When AES (☢) = ☠ - cryptobinary focus
Corkami's reverse engineering specialist Ange Albertini was jokingly asked whether it would be possible to generate a JPEG image that would again turn into a valid JPEG after processing with the AES cipher. Ange accepted the challenge , and based on the results of the study, published a presentation explaining how this is done with different formats.
“You don’t even need to know AES or JPEG, it’s too complicated,” Albertini writes. “We just play with Lego blocks.”
AES is a block cipher that completely changes the ciphertext as a result of changing at least one byte in the original text. It seems that there is no way to control the contents of the ciphertext.
A file of a certain format usually starts with a signature (for JPG the signature is \ xFF or \ xD8), after which several sections follow, among them there are necessary sections, and there are optional sections, followed by a file end marker. After the marker, you can add arbitrary content (junk).
A block cipher has several modes (CBC, OFB, CFD, etc.), for which parameter IV applies, which provides for the selection of external data for use in the encryption process. Although this data is assumed to be random, in practice, we can slip such data that fragment A at the beginning of the source text will always turn into fragment B in the ciphertext. Thus, we can control the contents of the first block, that is, the signature of the file format.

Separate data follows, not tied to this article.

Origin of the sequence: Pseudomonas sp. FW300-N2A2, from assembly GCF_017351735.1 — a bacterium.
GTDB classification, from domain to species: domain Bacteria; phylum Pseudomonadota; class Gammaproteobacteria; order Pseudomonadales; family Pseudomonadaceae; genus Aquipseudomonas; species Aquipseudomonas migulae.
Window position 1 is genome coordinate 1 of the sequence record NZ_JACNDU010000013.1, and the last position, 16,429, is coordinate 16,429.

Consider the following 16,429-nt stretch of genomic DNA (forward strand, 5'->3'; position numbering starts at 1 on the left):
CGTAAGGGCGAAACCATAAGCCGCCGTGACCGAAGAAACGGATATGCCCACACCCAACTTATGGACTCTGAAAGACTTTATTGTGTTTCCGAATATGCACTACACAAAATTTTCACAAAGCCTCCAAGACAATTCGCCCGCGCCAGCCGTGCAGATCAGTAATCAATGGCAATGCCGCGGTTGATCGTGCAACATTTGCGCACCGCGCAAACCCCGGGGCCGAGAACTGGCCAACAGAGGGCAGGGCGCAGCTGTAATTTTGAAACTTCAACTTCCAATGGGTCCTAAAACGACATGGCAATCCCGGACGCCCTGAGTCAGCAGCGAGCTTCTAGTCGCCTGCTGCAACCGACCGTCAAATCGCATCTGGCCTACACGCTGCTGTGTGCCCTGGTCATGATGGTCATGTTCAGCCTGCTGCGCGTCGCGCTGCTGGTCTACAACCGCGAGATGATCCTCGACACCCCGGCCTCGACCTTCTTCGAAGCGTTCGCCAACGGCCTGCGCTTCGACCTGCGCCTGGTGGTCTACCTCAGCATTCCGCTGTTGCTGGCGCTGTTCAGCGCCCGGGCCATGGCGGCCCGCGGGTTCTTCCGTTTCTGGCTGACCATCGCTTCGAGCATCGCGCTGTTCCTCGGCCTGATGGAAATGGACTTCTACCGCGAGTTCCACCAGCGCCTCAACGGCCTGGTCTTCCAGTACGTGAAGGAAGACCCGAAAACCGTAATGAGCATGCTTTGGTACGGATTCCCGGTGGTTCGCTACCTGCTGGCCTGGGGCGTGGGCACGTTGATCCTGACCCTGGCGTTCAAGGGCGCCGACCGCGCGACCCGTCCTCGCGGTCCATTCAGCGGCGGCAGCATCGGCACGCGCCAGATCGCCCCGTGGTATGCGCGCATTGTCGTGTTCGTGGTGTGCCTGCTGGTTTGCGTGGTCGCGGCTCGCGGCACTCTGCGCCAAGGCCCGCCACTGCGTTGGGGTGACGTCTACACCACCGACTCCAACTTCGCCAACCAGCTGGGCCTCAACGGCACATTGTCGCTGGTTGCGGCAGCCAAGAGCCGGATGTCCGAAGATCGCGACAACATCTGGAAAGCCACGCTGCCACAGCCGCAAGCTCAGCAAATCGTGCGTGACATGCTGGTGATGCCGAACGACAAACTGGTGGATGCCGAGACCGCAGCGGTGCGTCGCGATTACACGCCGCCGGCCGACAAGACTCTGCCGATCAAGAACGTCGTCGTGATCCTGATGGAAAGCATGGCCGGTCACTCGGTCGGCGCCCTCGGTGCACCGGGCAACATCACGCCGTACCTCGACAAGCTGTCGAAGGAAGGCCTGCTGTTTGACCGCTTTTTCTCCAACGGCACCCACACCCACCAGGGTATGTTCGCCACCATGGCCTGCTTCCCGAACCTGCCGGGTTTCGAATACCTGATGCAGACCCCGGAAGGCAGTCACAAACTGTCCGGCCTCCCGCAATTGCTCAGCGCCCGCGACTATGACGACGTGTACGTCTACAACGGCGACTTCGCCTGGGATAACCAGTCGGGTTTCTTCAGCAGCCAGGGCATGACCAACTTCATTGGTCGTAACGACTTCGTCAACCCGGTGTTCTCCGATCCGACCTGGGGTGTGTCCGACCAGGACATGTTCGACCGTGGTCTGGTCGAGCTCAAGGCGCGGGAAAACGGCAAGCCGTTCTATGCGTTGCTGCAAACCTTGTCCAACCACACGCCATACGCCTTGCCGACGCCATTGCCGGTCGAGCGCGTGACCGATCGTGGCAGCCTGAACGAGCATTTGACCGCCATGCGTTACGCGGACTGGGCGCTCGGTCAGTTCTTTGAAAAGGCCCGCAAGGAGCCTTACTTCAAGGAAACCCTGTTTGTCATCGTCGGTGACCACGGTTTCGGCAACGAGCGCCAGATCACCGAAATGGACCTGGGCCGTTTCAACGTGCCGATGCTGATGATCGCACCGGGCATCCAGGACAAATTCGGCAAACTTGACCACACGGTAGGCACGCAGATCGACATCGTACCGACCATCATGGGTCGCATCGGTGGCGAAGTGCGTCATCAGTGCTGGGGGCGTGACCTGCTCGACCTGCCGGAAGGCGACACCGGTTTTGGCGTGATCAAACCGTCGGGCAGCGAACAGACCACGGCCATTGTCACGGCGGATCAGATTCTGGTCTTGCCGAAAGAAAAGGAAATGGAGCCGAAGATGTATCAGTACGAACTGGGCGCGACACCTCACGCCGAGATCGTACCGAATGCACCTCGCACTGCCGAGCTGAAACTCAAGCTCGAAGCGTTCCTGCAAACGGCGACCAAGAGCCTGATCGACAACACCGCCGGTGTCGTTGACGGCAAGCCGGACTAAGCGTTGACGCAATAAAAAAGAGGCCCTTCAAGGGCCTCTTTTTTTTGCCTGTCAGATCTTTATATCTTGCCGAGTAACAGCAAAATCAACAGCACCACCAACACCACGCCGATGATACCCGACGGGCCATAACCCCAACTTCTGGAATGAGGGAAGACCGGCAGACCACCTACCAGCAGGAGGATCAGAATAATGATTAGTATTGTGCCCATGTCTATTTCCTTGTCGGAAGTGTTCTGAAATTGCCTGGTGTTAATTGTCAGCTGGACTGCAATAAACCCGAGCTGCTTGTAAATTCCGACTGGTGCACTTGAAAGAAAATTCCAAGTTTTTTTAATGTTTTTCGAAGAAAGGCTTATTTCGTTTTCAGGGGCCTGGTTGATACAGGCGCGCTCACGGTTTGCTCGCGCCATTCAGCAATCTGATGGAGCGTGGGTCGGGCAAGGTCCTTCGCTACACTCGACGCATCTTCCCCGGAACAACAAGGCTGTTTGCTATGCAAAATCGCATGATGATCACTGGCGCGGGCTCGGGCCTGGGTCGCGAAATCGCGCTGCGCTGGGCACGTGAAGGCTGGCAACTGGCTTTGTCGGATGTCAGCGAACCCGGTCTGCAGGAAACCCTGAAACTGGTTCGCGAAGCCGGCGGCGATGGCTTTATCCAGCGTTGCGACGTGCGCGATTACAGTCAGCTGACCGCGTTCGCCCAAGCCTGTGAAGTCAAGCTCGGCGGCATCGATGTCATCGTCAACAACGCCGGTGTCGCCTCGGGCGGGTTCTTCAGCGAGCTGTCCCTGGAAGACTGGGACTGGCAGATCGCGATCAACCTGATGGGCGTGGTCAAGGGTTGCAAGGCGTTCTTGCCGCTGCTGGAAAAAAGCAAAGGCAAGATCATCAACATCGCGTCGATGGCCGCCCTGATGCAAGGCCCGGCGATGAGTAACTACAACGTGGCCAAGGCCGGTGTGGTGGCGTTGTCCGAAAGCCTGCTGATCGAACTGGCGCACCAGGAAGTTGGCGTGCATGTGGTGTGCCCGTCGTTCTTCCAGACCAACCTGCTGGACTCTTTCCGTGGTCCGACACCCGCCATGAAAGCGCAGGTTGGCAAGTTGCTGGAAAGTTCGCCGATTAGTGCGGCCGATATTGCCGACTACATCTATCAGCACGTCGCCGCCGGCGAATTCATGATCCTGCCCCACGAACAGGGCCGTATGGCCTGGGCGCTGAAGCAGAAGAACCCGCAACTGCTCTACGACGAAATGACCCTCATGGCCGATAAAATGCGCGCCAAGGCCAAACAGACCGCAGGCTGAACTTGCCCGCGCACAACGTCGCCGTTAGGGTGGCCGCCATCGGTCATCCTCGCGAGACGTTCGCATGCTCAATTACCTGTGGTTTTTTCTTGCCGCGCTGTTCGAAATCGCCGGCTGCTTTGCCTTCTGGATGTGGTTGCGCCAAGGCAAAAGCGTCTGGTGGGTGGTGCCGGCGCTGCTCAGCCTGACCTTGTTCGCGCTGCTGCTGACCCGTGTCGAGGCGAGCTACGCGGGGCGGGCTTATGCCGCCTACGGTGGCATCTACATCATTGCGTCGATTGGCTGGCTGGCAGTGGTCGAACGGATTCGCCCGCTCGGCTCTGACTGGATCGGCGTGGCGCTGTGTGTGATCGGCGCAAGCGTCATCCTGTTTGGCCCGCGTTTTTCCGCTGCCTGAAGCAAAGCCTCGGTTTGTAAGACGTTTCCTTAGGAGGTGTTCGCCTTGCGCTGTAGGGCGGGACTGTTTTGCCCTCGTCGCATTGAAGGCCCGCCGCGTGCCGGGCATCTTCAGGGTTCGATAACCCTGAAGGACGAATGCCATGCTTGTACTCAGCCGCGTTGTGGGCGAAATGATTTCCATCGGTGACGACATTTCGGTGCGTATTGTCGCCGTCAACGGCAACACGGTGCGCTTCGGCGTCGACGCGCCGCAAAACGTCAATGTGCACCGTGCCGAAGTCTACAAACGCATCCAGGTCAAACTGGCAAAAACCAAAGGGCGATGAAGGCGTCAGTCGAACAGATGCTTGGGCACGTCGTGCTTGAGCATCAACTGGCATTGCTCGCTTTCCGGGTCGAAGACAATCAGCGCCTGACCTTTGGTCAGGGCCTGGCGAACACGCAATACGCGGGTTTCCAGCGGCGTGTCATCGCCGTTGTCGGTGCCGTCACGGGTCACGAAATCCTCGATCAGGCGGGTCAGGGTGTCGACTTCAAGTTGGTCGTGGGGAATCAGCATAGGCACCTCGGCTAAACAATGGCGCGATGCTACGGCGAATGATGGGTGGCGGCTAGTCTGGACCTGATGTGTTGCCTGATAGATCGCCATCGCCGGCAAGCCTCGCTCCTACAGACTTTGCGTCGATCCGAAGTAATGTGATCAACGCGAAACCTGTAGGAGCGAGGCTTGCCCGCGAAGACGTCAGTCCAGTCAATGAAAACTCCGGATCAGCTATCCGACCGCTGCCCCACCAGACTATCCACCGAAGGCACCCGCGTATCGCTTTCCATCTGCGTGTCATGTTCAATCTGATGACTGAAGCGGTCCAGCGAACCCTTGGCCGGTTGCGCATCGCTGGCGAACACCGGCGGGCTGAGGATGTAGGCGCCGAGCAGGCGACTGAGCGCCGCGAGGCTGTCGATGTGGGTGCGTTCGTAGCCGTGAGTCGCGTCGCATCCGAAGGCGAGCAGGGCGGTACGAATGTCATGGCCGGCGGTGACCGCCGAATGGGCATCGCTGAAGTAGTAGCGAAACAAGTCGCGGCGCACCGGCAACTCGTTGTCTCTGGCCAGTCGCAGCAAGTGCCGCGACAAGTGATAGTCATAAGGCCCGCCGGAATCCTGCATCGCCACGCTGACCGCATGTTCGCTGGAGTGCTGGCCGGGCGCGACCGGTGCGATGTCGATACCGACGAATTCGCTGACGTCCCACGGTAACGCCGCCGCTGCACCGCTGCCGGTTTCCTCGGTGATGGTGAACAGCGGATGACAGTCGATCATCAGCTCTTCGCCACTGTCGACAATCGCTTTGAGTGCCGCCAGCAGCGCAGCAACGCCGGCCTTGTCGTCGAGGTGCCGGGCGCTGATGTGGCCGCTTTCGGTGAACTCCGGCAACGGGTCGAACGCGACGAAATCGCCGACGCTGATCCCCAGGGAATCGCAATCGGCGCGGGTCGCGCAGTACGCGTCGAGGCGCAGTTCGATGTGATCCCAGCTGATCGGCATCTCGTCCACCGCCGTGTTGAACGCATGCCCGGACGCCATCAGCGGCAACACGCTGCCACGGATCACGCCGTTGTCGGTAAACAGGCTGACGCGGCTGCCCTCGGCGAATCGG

We can also use the decrypt function to decrypt arbitrary text. If we need a ciphertext of a certain type (a certain picture), then we simply decrypt it first with the X key, and then we will encrypt the result with the same X key to get the desired text. We will embed this data in junk after the end of file marker.
The action algorithm looks something like this.
Albertini managed to encrypt PDF to PDF and JPG to JPG, PNG to PNG and FLV to FLV, as well as ZIP to PNG using this method. See relevant file examples and code here .